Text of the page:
The Death of Enterprise Technologies Is Greatly Exaggerated

cloud380

Image copyright Maksym Darakchi

In Silicon Valley, and high technology in general, there’s a common narrative about how the new disrupts the old, and the old subsequently dies. It’s a compelling narrative, especially in an industry such as technology where fortunes are made in the name of innovation — but it’s important to separate the signal from the noise. That narrative is applied too often and too broadly, leading to faulty company strategies and poor investments.

According to “new replaces old” assumptions, the mainframe computer would be long deceased. We all know that’s not the case. I recently met with the CIO of a large, well-known insurance company, who said that for 20 years the company has tried to reduce its reliance on mainframes. The problem is that the company runs several complex processes and algorithms, built by people who have since retired, on those systems. Everybody knows that they work, but nobody really knows how they work, which is why they’re still around two decades later.

Shocking as it may seem, enterprise software giant BMC’s mainframe software revenue is on the rise, thanks largely to scenarios such as the one my friend at the insurance company is dealing with. And remember Lotus Notes? According to The Wall Street Journal, it’s still a $1 billion business, too rooted for large companies to walk away from, and too large for IBM to ignore as it expands into cloud and social software. BMC and Lotus Notes are important lessons for investors, CEOs, strategists and anyone tempted to write off the old guard, at least in the near-term. There’s a rhythm to when and how quickly technologies are replaced — and it’s driven by three factors: product cycle, adoption time and entrenchment.

Product Cycle: The longer it takes for a company or industry to release the next version that is significantly different, the more staying power the technology will have. Product cycles in PC operating systems are a great example. Windows XP was current for more than six years, and Oracle releases a new database every four years or so. All of those technologies endure in business today.

Adoption Time: If something takes a long time to deploy or adopt, it usually takes a long time to replace. SAP is notoriously long to implement, which means it takes companies an agonizingly long time to replace the software with cloud-based alternatives, no matter how superior they may be.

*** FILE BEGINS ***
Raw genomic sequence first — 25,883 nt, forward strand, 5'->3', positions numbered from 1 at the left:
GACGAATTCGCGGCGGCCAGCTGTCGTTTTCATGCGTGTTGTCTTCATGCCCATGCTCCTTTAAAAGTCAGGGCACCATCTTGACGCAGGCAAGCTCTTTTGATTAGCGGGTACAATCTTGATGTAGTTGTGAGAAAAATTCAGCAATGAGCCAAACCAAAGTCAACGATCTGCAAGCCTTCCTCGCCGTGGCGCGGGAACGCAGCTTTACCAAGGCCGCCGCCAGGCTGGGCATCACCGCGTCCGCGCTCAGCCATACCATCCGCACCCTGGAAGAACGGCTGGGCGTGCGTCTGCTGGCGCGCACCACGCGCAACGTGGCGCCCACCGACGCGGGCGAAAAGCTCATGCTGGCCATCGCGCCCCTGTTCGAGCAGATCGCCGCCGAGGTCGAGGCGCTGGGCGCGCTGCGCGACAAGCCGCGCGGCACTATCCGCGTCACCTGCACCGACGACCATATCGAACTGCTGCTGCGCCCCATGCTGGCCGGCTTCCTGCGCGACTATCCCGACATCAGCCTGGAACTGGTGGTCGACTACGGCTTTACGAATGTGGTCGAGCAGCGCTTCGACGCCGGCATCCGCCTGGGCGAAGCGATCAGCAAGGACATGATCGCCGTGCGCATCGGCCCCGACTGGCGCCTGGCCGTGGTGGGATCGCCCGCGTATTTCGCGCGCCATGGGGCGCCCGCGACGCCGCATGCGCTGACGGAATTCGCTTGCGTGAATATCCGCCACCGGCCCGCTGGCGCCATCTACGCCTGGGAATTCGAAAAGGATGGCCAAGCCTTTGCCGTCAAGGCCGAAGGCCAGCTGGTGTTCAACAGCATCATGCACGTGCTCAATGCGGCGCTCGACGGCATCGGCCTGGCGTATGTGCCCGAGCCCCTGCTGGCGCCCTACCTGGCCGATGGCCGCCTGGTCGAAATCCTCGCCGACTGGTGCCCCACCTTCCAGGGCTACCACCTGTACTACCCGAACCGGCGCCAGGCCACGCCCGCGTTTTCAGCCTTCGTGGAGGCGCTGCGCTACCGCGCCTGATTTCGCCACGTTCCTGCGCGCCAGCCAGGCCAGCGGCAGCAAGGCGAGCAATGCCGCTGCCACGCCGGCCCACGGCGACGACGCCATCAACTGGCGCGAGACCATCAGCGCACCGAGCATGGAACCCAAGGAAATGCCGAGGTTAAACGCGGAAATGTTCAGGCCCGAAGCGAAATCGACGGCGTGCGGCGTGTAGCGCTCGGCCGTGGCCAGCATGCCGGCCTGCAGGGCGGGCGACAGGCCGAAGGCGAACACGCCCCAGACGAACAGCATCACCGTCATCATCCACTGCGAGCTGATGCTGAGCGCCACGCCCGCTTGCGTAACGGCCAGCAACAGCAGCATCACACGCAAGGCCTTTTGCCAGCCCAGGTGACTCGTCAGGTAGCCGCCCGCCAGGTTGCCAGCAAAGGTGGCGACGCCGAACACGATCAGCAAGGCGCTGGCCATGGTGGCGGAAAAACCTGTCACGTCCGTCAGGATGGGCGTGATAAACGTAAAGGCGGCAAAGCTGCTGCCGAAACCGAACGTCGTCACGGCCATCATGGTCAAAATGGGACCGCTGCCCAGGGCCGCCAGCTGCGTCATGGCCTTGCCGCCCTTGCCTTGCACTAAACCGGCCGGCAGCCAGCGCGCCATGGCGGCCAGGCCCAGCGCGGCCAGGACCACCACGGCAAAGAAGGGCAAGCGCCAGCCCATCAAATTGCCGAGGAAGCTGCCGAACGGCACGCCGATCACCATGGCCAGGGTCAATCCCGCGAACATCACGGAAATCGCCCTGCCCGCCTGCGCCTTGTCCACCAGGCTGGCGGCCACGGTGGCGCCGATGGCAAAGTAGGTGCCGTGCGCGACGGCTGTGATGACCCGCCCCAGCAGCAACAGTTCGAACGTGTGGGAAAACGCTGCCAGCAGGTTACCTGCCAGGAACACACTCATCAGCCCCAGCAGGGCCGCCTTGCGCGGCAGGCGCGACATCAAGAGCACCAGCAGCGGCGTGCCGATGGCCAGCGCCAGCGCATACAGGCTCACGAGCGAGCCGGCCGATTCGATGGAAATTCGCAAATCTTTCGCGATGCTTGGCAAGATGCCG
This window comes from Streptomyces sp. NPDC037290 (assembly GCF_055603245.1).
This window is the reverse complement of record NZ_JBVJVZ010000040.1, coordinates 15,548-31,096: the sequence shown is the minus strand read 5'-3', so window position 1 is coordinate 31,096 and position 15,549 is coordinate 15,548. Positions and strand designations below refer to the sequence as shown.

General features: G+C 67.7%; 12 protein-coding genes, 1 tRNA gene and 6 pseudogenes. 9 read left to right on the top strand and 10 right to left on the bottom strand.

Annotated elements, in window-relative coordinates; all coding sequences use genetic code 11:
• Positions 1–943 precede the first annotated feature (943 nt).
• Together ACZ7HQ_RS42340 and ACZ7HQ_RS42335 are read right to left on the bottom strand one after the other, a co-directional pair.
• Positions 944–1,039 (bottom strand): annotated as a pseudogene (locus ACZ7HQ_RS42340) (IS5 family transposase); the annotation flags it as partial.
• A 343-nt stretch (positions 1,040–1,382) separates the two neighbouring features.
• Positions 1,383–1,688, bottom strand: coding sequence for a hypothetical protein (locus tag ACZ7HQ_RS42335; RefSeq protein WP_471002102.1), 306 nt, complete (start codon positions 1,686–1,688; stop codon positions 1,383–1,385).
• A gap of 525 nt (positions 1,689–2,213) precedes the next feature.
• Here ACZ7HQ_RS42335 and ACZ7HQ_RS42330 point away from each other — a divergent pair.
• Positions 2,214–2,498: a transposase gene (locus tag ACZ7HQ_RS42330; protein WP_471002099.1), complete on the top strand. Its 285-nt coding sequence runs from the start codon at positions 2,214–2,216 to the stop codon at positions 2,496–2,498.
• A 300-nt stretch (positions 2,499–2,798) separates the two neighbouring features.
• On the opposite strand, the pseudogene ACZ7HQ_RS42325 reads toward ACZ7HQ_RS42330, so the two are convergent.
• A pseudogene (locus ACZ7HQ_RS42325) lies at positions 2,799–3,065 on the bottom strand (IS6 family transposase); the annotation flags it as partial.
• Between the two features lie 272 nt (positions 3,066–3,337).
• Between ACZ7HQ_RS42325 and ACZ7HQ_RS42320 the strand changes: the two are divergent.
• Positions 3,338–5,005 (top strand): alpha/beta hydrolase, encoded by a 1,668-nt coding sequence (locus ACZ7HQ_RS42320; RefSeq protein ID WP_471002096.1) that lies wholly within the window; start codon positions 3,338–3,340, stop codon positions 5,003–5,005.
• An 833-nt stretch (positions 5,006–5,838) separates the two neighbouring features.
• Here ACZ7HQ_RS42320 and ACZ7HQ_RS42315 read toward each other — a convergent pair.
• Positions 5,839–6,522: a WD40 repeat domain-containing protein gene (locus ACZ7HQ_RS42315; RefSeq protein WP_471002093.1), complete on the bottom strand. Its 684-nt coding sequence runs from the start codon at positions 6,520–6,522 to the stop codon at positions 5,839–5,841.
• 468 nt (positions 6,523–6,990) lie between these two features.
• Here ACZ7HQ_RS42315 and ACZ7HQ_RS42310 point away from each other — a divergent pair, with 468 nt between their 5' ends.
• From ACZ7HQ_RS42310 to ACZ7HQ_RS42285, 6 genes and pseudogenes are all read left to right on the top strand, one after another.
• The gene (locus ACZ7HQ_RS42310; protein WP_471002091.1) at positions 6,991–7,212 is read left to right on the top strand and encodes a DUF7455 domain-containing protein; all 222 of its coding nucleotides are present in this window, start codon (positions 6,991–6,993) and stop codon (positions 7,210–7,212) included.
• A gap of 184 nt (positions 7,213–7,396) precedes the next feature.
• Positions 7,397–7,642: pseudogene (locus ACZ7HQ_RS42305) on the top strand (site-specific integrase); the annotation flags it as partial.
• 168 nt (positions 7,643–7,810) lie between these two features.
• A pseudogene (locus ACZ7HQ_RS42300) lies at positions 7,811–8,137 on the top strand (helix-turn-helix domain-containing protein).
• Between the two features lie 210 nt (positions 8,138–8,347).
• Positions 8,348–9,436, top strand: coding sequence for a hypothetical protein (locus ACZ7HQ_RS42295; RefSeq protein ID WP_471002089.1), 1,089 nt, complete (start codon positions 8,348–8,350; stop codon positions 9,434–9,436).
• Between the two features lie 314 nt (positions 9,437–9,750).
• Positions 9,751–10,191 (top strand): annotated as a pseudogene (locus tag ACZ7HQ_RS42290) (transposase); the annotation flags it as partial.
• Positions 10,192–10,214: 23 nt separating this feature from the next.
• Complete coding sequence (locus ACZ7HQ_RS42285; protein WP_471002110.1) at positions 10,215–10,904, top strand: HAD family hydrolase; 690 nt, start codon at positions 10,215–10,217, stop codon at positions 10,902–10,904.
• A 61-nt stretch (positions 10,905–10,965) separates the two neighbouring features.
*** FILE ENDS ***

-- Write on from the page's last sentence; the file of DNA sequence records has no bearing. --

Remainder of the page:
Entrenchment: The large insurance company stuck with the mainframe that I mentioned earlier is the perfect example of entrenchment. Those mainframes are so complex and pervasive throughout the company, they’re difficult — and sometimes impossible — to abandon. It’s not just the old guard that is entrenched, however. Salesforce.com is relatively quick to deploy, but businesses quickly integrate it deeply in the sales process and with various applications — many built on the Force.com platform, making Salesforce.com much stickier than many people originally thought it would be.

Cloud computing, the industry I’ve worked in for the past decade, is another cautionary example. It’s common in my industry to predict the “death” of legacy on-premises technologies such as Oracle and SAP. This is overly simplistic thinking, the result of people who try to fit a complex world into a convenient narrative. The cloud is undoubtedly marching toward pervasiveness in all layers of the IT stack. It will take longer than people think, however, and the old guard won’t die. In reality, they’ll gradually become less relevant, until some day, in some blog post, people will be surprised by how much legacy software remains in the world even though the new guard has long surpassed it.

At Okta, we’ve learned this lesson from our customers, many of which are larger enterprises experimenting with the cloud but that have legacy software that won’t disappear overnight. The software is too entrenched in the system, as it typically takes months — and often years — of accumulated consulting, training and implementation hours to install.

Eventually, the cloud will be home to all of the innovation and profit, but it won’t be the whole pie. Investors looking to place bets on where technology is headed (and when) and vendors plotting strategy shouldn’t get caught up in the hype. The SAPs and Oracles of the world will linger and limp along.

They won’t go gently — no matter how hard we might try.

Todd McKinnon is CEO of Okta, an enterprise-grade identity management service that addresses the challenges of a cloud, mobile and interconnected business world. You can follow him on Twitter at @ToddMcKinnon.


Must-Reads from other Websites

Panos Mourdoukoutas

Why Apple Should Buy China’s Xiaomi

Paul Graham

What I Didn’t Say

Benjamin Bratton

We Need to Talk About TED

Mat Honan

I, Glasshole: My Year With Google Glass

Chris Ware

All Together Now

Corey S. Powell and Laurie Gwen Shapiro

The Sculpture on the Moon

About Voices

Along with original content and posts from across the Dow Jones network, this section of AllThingsD includes Must-Reads From Other Websites — pieces we’ve read, discussions we’ve followed, stuff we like. Six posts from external sites are included here each weekday, but we only run the headlines. We link to the original sites for the rest. These posts are explicitly labeled, so it’s clear that the content comes from other websites, and for clarity’s sake, all outside posts run against a pink background.

We also solicit original full-length posts and accept some unsolicited submissions.

Read more »